A public community college in California has set up a scholarship fund for immigrant students — including illegal immigrants. The $2,500 scholarship has sparked anger by some, including at least one lawmaker who is threatening to cut off federal funding to the school.
Orange County’s Santa Ana College says the controversial new memorial scholarship will be funded by private donations and honors former student Tan Ngoc Tran, a student leader and immigrant-rights activist who transferred to Brown University before she was killed by a drunk driver on May 15.
Students eligible for the new scholarship must have a 3.0 or higher grade point average, demonstrate a financial need and must also be trying to become an American citizen. Those eligible include students holding green cards, students who have permanent residency — and illegal, undocumented immigrants.
The scholarship was announced by the Santa Ana College Foundation at an informal memorial service for Tran held at Santa Ana College on Wednesday, said Laurie Weidner, spokeswoman for the Rancho Santiago Community College District, which governs Santa Ana College.
Weidner repeatedly emphasized to FoxNews.com that no public funds would be used for the scholarship.
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But Rep. Dana Rohrabacher, R-Calif., whose district includes the taxpayer-funded Santa Ana College, says that isn’t quite true — because the scholarship diverts resources from Americans in need of education funds.
“The fact that a public employee of a public college is seeking to circumvent immigration laws is problematic,” he told FoxNews.com. “The fact that it’s being associated with a public institution means there’s public funds involved: If you have a fund being operated by public employees, it’s public.”
He said he could not believe that a college would announce such a scholarship at a time when the majority of Americans has increased concerns about security threats along the U.S.-Mexico border.
The Department of Homeland Security recently sent out an alert regarding a Somali man with reported terror ties who the agency believes is trying to sneak into the U.S. over the Mexican border.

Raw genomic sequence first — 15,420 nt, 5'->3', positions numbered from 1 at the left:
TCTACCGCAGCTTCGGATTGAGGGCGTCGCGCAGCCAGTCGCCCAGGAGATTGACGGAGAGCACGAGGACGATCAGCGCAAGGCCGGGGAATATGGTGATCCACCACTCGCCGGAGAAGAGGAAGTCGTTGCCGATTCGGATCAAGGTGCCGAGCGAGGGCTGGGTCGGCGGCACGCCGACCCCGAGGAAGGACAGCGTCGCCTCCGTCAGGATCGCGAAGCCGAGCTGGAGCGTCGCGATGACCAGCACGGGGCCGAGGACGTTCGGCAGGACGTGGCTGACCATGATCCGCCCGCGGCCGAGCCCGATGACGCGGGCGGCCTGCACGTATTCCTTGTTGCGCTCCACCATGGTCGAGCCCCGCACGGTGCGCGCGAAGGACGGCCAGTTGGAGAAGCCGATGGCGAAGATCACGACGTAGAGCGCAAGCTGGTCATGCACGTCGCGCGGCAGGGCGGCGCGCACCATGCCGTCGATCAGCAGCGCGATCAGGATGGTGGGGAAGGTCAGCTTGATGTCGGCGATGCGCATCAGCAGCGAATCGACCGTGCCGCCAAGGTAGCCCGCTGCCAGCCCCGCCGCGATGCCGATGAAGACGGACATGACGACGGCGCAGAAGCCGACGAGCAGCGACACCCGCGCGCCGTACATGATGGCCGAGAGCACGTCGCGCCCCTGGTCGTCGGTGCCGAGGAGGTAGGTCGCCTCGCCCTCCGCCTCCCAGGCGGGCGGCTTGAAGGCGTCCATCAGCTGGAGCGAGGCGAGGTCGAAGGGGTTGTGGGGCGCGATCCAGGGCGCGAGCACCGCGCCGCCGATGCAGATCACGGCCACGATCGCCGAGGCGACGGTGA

“They totally misread the will of the people,” Rohrabacher said of the school. “It’s very bizarre.”
The GOP lawmaker sent a letter to Santa Ana President Erlinda Martinez and has been in touch with members of the district board.
District board member Philip Yarborough — who is an elected official — says he’s gotten a flurry of calls from outraged taxpayers who do not want public schools giving priority funding to illegal immigrants.
He was trying to find out exactly where the money would come from to fund this memorial scholarship.
But Weidner, the district spokeswoman, said critics are overreacting, and said the privately funded scholarship is meant to honor a “wonderful student leader” who continued her education after community college.
Tran, 27, was an undocumented immigrant pursuing a doctorate degree at Brown University at the time of her death. She was a leading member of the Dream Team, an activist group lobbying for the passage of the Dream Act, a bill that would provide certain protections for illegal immigrants living in the country, including giving access to scholarship money.
“We want all of our students to dream big and go to an Ivy league school — if they try hard and keep their focus, they can have the American dream too,” said Weidner.
In his letter to the president of Santa Ana College, Rohrabacher called the scholarship “an affront to law abiding citizens whose tax dollars will pay the bill” and “an unconscionable insult to immigrants who took the time and considerable effort to come to this country legally.
“Channeling our scarce resources to illegal immigrants, even if they are students, is unforgivable at a time when so many of our citizens and legal residents are struggling to meet their own education needs,” he wrote. “[I]f you feel compelled to misrepresent the interests of the taxpayers and your own students you are putting continued public financing for Santa Ana College in jeopardy.”